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My BBA Award ballot for 2012Posted Friday, October 12, 2012, at 11:23 AM
Each year as a member of the Baseball Bloggers Association, we vote for the annual end of the year awards.
I should first point out that these are not the "actual" awards issued by the Baseball Writer's Association of America (BBWAA). Our awards are released first in an effort to avoid any confusion between the two organizations.
Following, is my ballot, along with a brief explanation for each of my choices. Some you will agree with, some you will not.
Great care and an immense amount of numbers research has gone into this ballot in an effort to nominate who I believe to be the most deserving players and managers.
The results do not take into account any playoff results. They are only regarding the regular season and possibly the push to the playoffs.
As a Cardinals columnist and blogger, I am only allowed to vote for the National League Awards.
Connie Mack Award (Manager of the Year) - Results to be released Oct. 15
M. Matheny, STL
As a writer who covers the Cardinals, I struggled with this pick early on.
After some research, however, the choice became quite clear.
Matheny, a rookie manager, has dealt with an immense amount of injury in 2012 and still managed to guide his team to the playoffs. He is the first Cardinals manager since Eddie Dyer in 1946 to lead his team to the postseason (Dyer actually won a World Championship.)
Tony LaRussa was the last manager for the Cardinals to reach the postseason in his first year with the team, but was not a rookie.
In the end, less was expected to come from Matheny in his rookie year given the fact that he had never managed even at the high school level. That in itself is a huge accomplishment. He commands the respect of his team and has an immense knowledge of the game.
Runner-up: D. Johnson, WAS
Willie Mays Award (Rookie of the Year) - Results to be released on Oct. 16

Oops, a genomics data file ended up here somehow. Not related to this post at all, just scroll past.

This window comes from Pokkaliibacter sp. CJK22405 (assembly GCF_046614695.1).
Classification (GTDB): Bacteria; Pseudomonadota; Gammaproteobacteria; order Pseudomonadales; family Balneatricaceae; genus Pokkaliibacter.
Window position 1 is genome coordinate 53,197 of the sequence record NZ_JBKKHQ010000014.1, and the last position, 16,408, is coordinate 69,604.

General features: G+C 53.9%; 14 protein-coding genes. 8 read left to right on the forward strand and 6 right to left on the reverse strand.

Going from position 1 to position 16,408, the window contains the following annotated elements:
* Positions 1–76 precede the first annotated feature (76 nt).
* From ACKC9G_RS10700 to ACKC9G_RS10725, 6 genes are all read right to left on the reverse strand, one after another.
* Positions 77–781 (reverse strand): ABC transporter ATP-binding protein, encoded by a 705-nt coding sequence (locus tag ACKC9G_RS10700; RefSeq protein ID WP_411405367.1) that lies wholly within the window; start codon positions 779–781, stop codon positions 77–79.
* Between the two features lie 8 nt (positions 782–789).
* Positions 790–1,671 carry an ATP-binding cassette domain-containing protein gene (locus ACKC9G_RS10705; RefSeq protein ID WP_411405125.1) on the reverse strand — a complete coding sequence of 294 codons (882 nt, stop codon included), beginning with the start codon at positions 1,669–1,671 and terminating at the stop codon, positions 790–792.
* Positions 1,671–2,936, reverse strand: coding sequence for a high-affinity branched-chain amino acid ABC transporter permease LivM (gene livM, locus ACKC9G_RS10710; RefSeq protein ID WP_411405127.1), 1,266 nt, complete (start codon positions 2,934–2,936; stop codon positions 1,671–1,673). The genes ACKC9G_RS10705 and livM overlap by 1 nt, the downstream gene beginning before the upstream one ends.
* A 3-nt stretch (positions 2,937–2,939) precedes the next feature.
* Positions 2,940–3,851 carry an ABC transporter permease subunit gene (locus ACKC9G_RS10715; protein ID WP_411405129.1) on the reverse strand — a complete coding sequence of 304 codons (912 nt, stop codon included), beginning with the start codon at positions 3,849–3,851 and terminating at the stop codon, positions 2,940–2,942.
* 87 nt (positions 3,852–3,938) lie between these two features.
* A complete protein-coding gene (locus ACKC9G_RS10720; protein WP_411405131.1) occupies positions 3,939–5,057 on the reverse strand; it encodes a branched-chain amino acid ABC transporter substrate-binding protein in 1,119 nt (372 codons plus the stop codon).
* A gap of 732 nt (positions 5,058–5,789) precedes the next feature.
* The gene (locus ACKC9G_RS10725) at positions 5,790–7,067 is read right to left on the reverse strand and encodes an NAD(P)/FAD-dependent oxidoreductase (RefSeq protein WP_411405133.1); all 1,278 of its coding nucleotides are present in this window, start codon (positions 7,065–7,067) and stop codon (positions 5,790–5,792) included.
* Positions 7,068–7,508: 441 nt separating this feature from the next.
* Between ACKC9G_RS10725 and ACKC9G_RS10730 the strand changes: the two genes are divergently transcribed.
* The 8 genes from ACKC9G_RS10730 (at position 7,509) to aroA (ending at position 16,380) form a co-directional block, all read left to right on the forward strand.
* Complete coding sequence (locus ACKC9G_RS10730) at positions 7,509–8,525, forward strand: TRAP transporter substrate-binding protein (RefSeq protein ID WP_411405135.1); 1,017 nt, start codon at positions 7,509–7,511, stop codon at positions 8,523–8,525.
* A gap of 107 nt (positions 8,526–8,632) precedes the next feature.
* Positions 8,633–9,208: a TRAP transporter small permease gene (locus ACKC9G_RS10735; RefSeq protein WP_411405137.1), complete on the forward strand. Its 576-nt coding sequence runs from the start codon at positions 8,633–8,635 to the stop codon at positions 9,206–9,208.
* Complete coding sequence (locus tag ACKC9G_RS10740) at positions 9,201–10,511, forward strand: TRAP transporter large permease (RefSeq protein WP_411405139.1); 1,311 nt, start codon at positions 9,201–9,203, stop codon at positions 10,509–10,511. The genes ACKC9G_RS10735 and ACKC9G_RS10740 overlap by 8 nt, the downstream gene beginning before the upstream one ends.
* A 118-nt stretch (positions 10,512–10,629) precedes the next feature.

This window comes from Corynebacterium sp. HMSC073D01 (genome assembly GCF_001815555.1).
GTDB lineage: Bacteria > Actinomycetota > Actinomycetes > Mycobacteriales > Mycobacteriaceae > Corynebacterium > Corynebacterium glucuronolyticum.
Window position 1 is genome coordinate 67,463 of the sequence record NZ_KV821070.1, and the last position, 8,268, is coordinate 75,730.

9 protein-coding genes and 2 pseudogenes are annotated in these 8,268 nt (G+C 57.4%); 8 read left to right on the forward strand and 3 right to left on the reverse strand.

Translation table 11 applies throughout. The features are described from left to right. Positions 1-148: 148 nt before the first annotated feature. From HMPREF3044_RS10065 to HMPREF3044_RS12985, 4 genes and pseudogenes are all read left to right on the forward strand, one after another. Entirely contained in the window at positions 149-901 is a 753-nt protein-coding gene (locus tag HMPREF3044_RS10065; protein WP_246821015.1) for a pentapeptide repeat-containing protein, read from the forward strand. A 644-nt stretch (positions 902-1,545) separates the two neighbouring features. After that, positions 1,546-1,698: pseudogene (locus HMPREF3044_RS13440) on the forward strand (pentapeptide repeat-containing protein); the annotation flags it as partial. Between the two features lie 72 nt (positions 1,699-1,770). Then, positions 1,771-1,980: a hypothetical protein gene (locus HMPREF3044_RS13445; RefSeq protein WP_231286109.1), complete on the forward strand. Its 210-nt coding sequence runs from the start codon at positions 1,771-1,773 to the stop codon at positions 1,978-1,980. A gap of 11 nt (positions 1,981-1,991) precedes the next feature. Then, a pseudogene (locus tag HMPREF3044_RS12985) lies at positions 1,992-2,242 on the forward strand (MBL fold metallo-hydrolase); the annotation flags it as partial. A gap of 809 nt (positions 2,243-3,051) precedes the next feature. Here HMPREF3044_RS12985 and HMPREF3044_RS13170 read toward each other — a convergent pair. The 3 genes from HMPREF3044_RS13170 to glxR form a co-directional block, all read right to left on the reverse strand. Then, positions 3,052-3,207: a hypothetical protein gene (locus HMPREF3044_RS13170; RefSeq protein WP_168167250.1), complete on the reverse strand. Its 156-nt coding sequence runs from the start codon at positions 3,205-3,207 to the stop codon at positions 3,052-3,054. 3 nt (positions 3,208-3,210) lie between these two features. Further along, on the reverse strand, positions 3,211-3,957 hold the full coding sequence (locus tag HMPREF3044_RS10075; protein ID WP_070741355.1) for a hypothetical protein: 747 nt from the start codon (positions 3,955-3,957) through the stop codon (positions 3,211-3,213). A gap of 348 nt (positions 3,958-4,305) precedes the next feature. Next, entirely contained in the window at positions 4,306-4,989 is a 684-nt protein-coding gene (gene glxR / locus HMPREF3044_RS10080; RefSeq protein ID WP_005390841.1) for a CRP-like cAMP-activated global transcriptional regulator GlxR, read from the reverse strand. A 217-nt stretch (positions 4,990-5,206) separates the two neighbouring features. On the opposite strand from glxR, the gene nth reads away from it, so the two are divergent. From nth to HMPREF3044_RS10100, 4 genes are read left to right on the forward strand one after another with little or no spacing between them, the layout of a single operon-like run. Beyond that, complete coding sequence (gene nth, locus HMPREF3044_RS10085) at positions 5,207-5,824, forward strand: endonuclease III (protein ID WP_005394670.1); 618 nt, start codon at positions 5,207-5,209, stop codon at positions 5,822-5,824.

B. Harper, WAS
In order to work through this category, I took a different look at the question. I took Bryce Harper, who was the obvious assumption, and tried to find a reason that someone else deserved the award.
His final numbers, combined with possibly more valuable defensive contributions, make him deserving of the honor.
There were several close calls in the category, but in the end, he was the NL rookie who had the greatest impact on his club.
Runners-up: W. Miley, ARI - T. Frazier, CIN - M. Carpenter, STL
Goose Gossage Award (Reliever of the Year) - Results to be released Oct. 17
C. Kimbrel, ATL
This is another difficult category. If the season had ended in August, Aroldis Chapman would have won the award.
As time went on and Chapman was benched temporarily, two other pitchers played crucial roles for their teams down the stretch.
In the end, Craig Kimbrel stepped to the forefront as the clear reliever of the year.
His 1.01 ERA, combined with 42 saves and 116 Ks, are worthy of the recognition.
Runner-up: A. Chapman, CIN
Walter Johnson Award (Cy Young Award) - Results to be released Oct. 18
R.A. Dickey, NYM
Little needs to be said for this one.
Dickey is the first knuckle-baller to win 20 games since the Niekro brothers both did it in 1979. He did so by throwing it consistently faster than most do and keeping it in the strike zone. He even managed to only post 54 walks which, for a knuckleballer, is all but unheard of.
Watching batter's faces as they walked away from the plate after their strikeout showed exactly why Dickey was deserving of the win.
Several other pitchers had seasons worthy of recognition, but Dickey still stood out among the crowd.
Runners-up: G. Gonzales, WAS - Johnny Cueto, CIN - K. Lohse, STL
Stan Musial Award (MVP) - Results to be released Oct. 19
Y. Molina, STL
Buster Posey has long been the favorite for this award because of his offensive contributions, but his defense, while good, is not MVP worthy.
Yadier Molina, arguably the best defensive catcher in the game, also had a hot bat in 2012.
His defense alongside his offensive contributions are only a portion of the reason he is the Most Valuable Player of 2012.
Molina brings more to the plate than many outside of St. Louis see. He virtually manages the pitching staff and does a great job of calming young, shaken pitchers.
In the end, I took both players and tried to figure out where their team would stand without them on the roster. With that said, the San Francisco Giants would still function, but the St. Louis Cardinals would be in trouble without Molina in the mix.
Runner-up: B. Posey, SF
Once the final results are released, I will post them here on my blog for all to see.
Thanks for reading,
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Corey Noles, staff writer for The Daily Statesman and Editor of The North Stoddard Countian, is the author of a regular baseball/St. Louis Cardinals column and also uses his blog to sound off on various happenings in sports. He also operates a weekly baseball mailbag column.
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